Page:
I grew up on a hilly 86-acre farm, surrounded by woods. My mom liked to identify wildflowers; my dad knew all the trees; and so I always paid attention to nature too. I have a distinct memory of taking a walk in the woods when I was feeling stressed in high school, Granny Smith apple in hand, and relishing its grass-like crunch as I sat quietly at the very top of the ridge and soaked in the calm.
All this to say: I believe in the rejuvenating power of the forest, of even just being outside. Studies show that spending time in green space has lots of potential health benefits, and some doctors are actually now prescribing time outside instead of medicine.
But when I read that "forest bathing" is the latest fitness trend in the U.S.--that people in California are actually paying to be taken on calming hikes in the woods . . . well. Cue eye roll here.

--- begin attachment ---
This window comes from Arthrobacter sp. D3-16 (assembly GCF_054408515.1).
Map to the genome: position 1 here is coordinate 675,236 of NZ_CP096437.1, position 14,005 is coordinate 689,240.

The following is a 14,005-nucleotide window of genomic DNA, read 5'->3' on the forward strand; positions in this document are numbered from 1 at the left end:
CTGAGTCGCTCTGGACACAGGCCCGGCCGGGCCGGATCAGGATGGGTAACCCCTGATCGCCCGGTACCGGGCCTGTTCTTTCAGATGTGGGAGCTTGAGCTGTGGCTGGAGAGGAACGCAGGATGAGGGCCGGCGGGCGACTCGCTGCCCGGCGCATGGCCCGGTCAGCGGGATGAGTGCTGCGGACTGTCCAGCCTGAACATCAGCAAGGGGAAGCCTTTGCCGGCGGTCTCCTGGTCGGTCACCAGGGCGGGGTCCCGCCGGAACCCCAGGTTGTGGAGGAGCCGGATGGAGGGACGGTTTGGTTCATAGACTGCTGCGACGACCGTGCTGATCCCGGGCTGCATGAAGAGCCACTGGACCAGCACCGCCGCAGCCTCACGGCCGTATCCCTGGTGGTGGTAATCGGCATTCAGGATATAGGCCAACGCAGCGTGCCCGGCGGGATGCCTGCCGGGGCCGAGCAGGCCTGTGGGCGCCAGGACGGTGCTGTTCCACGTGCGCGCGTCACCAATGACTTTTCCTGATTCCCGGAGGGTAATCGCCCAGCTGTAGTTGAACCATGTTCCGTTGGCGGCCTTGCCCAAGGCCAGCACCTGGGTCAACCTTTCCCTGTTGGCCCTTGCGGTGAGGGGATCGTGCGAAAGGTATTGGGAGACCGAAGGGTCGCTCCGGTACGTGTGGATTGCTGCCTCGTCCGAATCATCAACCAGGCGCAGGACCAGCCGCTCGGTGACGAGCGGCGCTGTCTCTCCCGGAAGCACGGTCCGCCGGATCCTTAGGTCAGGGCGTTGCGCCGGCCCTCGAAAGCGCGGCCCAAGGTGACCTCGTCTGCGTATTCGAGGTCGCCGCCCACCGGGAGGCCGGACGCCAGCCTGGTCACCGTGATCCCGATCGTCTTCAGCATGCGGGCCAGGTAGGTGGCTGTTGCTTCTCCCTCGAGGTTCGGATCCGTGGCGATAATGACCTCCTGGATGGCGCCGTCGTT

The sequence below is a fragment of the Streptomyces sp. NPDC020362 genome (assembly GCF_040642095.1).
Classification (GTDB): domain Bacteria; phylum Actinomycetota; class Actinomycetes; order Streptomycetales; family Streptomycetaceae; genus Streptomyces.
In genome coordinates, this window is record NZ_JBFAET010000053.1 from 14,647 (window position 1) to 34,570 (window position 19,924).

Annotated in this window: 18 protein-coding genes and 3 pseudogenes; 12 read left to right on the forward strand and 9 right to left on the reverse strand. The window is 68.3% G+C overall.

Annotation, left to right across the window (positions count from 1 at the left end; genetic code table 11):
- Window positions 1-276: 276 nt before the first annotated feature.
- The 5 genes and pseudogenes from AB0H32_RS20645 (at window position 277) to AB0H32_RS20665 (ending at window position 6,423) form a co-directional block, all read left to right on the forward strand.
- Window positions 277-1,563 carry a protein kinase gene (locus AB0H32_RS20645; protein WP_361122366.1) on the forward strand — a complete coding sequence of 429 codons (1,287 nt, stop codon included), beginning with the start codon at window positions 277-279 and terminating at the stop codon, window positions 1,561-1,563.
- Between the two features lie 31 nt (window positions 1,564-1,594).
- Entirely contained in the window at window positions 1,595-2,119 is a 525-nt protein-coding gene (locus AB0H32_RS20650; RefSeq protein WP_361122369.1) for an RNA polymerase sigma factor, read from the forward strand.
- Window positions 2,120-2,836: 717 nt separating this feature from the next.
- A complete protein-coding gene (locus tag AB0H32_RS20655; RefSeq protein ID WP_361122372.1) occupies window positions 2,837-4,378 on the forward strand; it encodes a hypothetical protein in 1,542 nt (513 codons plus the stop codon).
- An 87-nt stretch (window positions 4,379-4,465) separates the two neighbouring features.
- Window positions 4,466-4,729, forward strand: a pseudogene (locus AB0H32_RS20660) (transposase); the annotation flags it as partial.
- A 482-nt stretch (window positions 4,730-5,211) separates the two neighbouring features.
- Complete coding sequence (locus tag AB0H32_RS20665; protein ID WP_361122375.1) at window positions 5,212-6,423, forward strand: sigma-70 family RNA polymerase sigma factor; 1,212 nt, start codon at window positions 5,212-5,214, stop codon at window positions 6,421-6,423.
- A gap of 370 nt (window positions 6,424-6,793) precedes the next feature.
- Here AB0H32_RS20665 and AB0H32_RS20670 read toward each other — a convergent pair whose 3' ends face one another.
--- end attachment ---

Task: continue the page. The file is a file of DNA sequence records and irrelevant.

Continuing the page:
Why must we import a Japanese philosophy in order to appreciate something beautiful and wonderful that has always existed? This is not new and revolutionary. This is nature. Yes, it's dirty. (I mention this for folks like my grandfather, who once asked me if I liked "that rough stuff.") But it's also constantly changing and magical, and by god, free.
Know what the best part is? This is medicine you can prescribe yourself. You don't need to pay money or take a class or have someone else guide you through it. You can just walk out and soak it all in; no training or prior experience necessary.
Let's just not call it forest bathing, ok?